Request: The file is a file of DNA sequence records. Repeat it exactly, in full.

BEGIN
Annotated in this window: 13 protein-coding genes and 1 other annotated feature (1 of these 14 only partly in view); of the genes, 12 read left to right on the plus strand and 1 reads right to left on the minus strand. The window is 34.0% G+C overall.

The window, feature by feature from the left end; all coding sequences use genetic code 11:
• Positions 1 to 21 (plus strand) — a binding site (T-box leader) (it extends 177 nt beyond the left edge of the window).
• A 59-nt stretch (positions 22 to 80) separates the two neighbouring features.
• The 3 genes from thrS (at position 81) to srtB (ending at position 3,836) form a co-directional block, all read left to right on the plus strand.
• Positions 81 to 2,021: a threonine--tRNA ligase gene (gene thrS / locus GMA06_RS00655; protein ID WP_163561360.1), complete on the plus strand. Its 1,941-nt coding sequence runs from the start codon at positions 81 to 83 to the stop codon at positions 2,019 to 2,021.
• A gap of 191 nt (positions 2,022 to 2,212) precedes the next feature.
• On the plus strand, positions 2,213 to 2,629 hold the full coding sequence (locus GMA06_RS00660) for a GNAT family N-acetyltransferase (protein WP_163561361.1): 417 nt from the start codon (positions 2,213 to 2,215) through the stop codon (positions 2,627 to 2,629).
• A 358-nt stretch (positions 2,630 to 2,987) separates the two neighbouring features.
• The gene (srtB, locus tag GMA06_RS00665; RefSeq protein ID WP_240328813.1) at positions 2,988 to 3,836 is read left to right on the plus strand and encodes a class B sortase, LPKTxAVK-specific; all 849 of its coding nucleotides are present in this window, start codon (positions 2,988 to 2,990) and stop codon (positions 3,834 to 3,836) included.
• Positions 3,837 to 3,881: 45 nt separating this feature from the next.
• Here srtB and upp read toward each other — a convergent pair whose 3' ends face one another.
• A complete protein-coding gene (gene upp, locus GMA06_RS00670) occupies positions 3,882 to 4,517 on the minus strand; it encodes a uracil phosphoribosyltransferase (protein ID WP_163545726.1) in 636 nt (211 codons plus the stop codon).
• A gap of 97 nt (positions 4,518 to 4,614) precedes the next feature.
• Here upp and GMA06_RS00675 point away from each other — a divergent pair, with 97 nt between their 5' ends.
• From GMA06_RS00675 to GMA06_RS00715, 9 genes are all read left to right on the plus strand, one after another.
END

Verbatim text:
Annotated in this window: 13 protein-coding genes and 1 other annotated feature (1 of these 14 only partly in view); of the genes, 12 read left to right on the plus strand and 1 reads right to left on the minus strand. The window is 34.0% G+C overall.

The window, feature by feature from the left end; all coding sequences use genetic code 11:
• Positions 1 to 21 (plus strand) — a binding site (T-box leader) (it extends 177 nt beyond the left edge of the window).
• A 59-nt stretch (positions 22 to 80) separates the two neighbouring features.
• The 3 genes from thrS (at position 81) to srtB (ending at position 3,836) form a co-directional block, all read left to right on the plus strand.
• Positions 81 to 2,021: a threonine--tRNA ligase gene (gene thrS / locus GMA06_RS00655; protein ID WP_163561360.1), complete on the plus strand. Its 1,941-nt coding sequence runs from the start codon at positions 81 to 83 to the stop codon at positions 2,019 to 2,021.
• A gap of 191 nt (positions 2,022 to 2,212) precedes the next feature.
• On the plus strand, positions 2,213 to 2,629 hold the full coding sequence (locus GMA06_RS00660) for a GNAT family N-acetyltransferase (protein WP_163561361.1): 417 nt from the start codon (positions 2,213 to 2,215) through the stop codon (positions 2,627 to 2,629).
• A 358-nt stretch (positions 2,630 to 2,987) separates the two neighbouring features.
• The gene (srtB, locus tag GMA06_RS00665; RefSeq protein ID WP_240328813.1) at positions 2,988 to 3,836 is read left to right on the plus strand and encodes a class B sortase, LPKTxAVK-specific; all 849 of its coding nucleotides are present in this window, start codon (positions 2,988 to 2,990) and stop codon (positions 3,834 to 3,836) included.
• Positions 3,837 to 3,881: 45 nt separating this feature from the next.
• Here srtB and upp read toward each other — a convergent pair whose 3' ends face one another.
• A complete protein-coding gene (gene upp, locus GMA06_RS00670) occupies positions 3,882 to 4,517 on the minus strand; it encodes a uracil phosphoribosyltransferase (protein ID WP_163545726.1) in 636 nt (211 codons plus the stop codon).
• A gap of 97 nt (positions 4,518 to 4,614) precedes the next feature.
• Here upp and GMA06_RS00675 point away from each other — a divergent pair, with 97 nt between their 5' ends.
• From GMA06_RS00675 to GMA06_RS00715, 9 genes are all read left to right on the plus strand, one after another.